Follow-up visits were scheduled at 1, 2, and 3 weeks after surgery and then at 1, 3, 6, 12, and 18 months postoperatively to assess local signs such as chronic postoperative pain and/or discomfort, foreign body sensation, and hernia recurrence. A designed questionnaire was used to get data about pain incidence, type, and intensity; medications needed in type and quantity; and effect on daily activities. Other complications are detected by questionnaire together with clinical examination (if needed according to patient complains) in the follow-up visits.
Collected data had been analyzed by special statistical programs for parametric and nonparametric statistics depending on the data distribution. If P value was up to 0.05, the result was considered significant. χ2-Test was used to compare results of both groups. Moreover, a confidence interval had been calculated for the difference between the two groups. The mean, median, and SD of factors of the two groups had been calculated by the t-test.
| Results|| |
The results in this study were both surgeon and patient centered and were assessed using clinical assessment and patient questionnaires, including activity assessment scale, pain-related impairment of function (PIF), VAS, and inguinal pain questionnaire.
The end points for comparison between modified and traditional methods in this study were early postoperative pain measured by VAS, late pain (>14 days after surgery) with substantial pain-related impairment of function at the follow-up period, type and severity, cut-to-suture estimated operative time, postoperative hospital stay, time to return to normal daily activities, recurrence, and other complications related to the procedure (urinary retention, hematoma, seroma, ischemic orchitis, and infection).
A total of 90 patients were involved in the study, with a mean age of 35.63 years. Each group included 45 patients. The modified technique group had a mean age of 39.8 years whereas the traditional repair group had a mean age of 42.3 years. The P value for standard deviation was 0.529; so, there was no significant difference in the age between the two groups as shown in [Table 1].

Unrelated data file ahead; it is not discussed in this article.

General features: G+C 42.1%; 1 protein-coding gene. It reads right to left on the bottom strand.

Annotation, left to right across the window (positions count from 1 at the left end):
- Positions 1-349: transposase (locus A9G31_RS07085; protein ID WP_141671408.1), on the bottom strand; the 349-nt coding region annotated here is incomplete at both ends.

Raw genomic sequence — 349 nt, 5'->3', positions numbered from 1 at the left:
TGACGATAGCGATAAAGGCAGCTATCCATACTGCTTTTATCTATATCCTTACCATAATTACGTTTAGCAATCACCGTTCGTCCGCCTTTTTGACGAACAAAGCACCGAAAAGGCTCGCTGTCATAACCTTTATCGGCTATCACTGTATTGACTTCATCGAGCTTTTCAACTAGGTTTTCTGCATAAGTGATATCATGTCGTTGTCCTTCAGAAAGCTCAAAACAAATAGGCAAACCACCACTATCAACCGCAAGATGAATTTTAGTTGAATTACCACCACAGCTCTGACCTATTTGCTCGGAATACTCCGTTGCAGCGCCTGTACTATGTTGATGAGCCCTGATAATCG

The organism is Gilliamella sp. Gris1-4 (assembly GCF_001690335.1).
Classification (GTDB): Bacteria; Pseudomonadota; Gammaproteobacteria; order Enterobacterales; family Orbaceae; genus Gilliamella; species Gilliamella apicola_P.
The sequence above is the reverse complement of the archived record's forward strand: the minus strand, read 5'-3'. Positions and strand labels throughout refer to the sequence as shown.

The operative time in modified technique group ranged between 54 and 81 min, with a mean of 58.4±9.2 min, and in the Lichtenstein group ranged between 49 and 72 min, with a mean of 51.3±10.6 min (P<0.001). Therefore, difference between the two groups was considered significant, as shown in [Table 2].
The mean hospital stay in group A was 1±0.4 days and in group B was 1.2±0.6, and the P value was 0.51, as shown in [Table 3]. Return to work and daily activities in both groups showed that patients returned to work with a range of 7–15 days with a mean of 9.1±3.4 in group A and returned to work with a range of 8–18 days with a mean of 10.2±4.6 in group B, with a P value of 0.9 ([Table 4]). There were no statistically significant differences between both groups, as P value was not less than 0.05.
There were no intraoperative complications (visceral or vascular injuries) in either group. Regarding postoperative complications, no other early complications were reported in either group. In group A, two (4.4%) patients complained of urinary retention, six (13.3%) patients complained of seroma, two (4.4%) patients complained of hematoma, two (4.4%) patients complained of wound infection, five (11%) patients complained of scrotal edema and bruising, and one (2%) patient complained of orchitis. In group B (Lichtenstein repair), two (4.4%) patients complained of urinary retention, seven (15.5%) patients complained of seroma, one (2%) patient complained of hematoma, three (6.5%) patients complained of wound infection, three (6.5%) patients complained of scrotal edema and bruising, and no patients complained of orchitis. For early postoperative complications such as urine retention, wound infection, seroma and hematoma, and scrotal swelling, there were no statistically significant differences. No recurrence occurred in any patient after 18 months of follow-up in either group. [Table 5] demonstrates the postoperative complications in both groups.
Pain in the immediate postoperative period (POD 0) was slight in both groups (mean VAS scores of 3.9 and 4.1 in groups A and B, respectively). A total of 17 (37.7%) patients in group A and 15 (33.3%) patients in group B required no medication, whereas the remaining in both groups were administered nonsteroidal analgesics.